The main source of sound from a helicopter comes from its rotor blades. Blades produce several types of sound. Some are due to air displacement (thickness noise); others (loading noise) are from forces acting on the air that flows around the blade—these are caused by lift and drag, for example. Still other sounds come from aerodynamic shocks on the blade surface, or interactions with turbulent inflows of air.
The engine and gear box can generate sound, too, but this is more of the up-close variety—noticeable around the helipad, but less if you’re an observer some distance away. Heavier helicopters tend to be less quiet because of the larger amount of thrust they require—they have more weight to lift, after all.
The degree of sound from the individual sources depends considerably on both the flight condition and where the observer is in relation to the helicopter. When the aircraft is flying at cruise speed and is approaching, a person is likely to hear the main rotor as the helicopter comes towards him. When it is closer, and passing overhead, the tail rotor and engines are predominant. In takeoff and approach, these individual sources of sound can change, due to the machine’s different power and thrust requirements.
Different flyover positions produce different types of sound from individual parts of the helicopter.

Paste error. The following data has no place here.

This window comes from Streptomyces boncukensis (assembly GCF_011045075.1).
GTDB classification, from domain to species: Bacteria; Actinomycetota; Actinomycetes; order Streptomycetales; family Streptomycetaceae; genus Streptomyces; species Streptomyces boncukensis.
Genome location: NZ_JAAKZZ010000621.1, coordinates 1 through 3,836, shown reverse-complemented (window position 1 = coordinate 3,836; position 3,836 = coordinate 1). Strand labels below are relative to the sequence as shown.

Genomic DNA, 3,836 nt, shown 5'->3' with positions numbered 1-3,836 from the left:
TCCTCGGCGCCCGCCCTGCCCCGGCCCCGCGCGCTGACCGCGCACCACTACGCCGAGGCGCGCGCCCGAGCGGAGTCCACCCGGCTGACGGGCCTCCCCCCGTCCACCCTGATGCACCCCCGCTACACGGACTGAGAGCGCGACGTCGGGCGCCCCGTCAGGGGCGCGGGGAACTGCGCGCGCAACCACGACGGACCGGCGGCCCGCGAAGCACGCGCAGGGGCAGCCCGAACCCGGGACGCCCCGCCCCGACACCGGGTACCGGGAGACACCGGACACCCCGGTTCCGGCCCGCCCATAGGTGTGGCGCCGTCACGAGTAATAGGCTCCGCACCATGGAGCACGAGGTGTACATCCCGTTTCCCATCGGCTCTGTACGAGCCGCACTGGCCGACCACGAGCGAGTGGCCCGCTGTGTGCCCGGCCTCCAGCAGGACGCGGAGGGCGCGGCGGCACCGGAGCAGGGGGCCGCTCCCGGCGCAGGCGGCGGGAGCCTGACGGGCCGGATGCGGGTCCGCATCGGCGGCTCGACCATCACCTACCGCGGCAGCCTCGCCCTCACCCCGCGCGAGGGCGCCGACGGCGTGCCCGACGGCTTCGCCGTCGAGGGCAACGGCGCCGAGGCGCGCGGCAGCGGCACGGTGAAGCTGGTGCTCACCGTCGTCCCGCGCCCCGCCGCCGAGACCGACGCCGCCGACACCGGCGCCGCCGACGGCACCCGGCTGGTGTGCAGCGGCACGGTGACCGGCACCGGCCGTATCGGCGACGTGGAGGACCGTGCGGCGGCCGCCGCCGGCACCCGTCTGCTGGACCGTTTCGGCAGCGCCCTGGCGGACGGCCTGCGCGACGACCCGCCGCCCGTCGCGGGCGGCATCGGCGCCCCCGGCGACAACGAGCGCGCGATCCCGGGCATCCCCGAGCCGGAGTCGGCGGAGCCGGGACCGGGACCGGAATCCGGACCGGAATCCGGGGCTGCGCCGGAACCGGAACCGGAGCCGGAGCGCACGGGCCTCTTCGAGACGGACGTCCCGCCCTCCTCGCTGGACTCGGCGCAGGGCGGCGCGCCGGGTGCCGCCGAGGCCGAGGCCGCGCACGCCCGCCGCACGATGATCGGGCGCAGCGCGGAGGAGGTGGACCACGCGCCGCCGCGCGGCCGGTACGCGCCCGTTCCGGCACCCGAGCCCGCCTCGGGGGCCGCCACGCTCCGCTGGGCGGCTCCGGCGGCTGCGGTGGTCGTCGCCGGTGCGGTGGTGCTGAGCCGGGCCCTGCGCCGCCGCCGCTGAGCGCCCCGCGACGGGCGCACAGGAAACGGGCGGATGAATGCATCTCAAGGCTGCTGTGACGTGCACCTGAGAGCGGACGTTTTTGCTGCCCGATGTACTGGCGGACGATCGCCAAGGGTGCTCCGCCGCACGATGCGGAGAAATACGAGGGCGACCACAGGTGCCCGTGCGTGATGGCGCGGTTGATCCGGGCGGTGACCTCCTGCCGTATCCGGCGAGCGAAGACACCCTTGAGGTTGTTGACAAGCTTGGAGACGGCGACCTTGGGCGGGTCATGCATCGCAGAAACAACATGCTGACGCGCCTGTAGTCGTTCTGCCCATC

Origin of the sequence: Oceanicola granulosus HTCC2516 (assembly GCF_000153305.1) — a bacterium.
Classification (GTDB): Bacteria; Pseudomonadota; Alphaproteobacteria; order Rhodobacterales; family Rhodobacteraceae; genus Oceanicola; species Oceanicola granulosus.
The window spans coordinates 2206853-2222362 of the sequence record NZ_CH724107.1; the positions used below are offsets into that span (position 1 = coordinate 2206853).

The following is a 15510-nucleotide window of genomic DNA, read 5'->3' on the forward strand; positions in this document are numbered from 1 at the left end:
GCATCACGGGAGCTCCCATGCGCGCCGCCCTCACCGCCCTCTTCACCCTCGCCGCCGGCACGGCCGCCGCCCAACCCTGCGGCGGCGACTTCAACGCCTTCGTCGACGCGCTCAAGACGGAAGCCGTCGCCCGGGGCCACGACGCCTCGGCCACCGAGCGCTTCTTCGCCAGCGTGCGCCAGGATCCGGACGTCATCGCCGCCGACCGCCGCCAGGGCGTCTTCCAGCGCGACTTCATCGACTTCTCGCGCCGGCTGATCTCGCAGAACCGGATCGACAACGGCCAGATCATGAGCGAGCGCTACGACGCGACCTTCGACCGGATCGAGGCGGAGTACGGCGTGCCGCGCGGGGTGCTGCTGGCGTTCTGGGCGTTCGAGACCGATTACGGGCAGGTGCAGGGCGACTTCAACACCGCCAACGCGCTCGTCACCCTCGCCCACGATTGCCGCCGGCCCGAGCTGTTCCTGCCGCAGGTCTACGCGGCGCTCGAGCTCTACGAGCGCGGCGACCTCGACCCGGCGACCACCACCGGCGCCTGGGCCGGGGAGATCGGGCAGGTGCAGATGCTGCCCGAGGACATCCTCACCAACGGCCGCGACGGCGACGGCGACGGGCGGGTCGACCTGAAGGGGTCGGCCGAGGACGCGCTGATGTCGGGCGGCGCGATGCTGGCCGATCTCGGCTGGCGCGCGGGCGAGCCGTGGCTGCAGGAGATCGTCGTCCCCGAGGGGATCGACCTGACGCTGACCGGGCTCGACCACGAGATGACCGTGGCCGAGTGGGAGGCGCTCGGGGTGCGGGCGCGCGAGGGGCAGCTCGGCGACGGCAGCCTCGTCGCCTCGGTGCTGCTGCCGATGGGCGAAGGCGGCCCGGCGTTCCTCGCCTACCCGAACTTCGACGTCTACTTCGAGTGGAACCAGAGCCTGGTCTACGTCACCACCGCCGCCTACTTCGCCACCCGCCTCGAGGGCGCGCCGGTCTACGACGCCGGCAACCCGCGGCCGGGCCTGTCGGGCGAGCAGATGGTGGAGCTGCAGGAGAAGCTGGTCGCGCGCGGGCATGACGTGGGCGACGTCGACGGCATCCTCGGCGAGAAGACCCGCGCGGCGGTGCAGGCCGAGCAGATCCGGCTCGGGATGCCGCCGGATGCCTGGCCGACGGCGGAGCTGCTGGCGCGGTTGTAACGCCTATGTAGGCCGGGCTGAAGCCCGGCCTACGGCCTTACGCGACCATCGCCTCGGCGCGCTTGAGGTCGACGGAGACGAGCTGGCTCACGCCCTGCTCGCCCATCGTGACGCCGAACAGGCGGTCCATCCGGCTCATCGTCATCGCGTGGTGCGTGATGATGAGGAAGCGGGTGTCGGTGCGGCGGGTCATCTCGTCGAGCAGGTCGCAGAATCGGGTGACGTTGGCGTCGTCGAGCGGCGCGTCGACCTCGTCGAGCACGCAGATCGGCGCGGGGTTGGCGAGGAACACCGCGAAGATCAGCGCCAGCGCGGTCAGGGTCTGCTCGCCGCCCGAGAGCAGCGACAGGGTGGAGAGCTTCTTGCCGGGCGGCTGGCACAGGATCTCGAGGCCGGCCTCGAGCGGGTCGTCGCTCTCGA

And helicopters can be more or less quiet in certain flight conditions, such as during an approach. This is due to blade vortex interaction (BVI), a type of loading noise. Each main rotor blade also produces a strong tip vortex whose trajectory travels downstream from the rotor in an approximately epicyclical manner. In approach and sometimes at moderate speeds in level flight, the vortex trail may intersect the paths of subsequent blades, producing impulsive noise that’s sometimes referred as “blade slap.”
When a helicopter is making an approach, the main rotor blades can move into the path of a vortex produced by the blades ahead, producing a sound called “blade slap.”
The future of sound
VTOL aircraft already fly over some of our cities. Helicopters transport medical patients to urban hospitals. Sound is part of the world we inhabit. The next step, says Tomasz Krysinski, Research & Technology Director at Airbus, is the “design for sound” of new aircraft, particularly to address the urban air mobility market.
One focus is exploring new configurations for air vehicles, to leverage on possibilities that could trigger significant benefits in sound reduction. The CityAirbus and Vahana VTOL vehicles with their multiple propellers, now in the demonstrator phase, will need to meet a level of sound acceptance that will be significantly more stringent to operate above cities.
“It’s not only about designing silent products, it’s also about designing silent procedures for our products,” says Krysinski. To this end, the company is also working on another kind of sound reduction: optimising takeoff and landing procedures, and lowering real-life operational sound. BVI occurs in certain glide slope angles and not in others, so by designing a landing procedure with a steeper glide slope, sound can potentially be lowered. This is just one of the solutions being considered. Climbing procedures, too, may come under scrutiny.
“Certification for sound is done under flight conditions that are imposed by authorities,” says Krysinski. “They are not necessarily the procedures flown by our customers daily. We are working on impacting the real sound people hear coming from our products.”
*VTOL: vertical takeoff and landing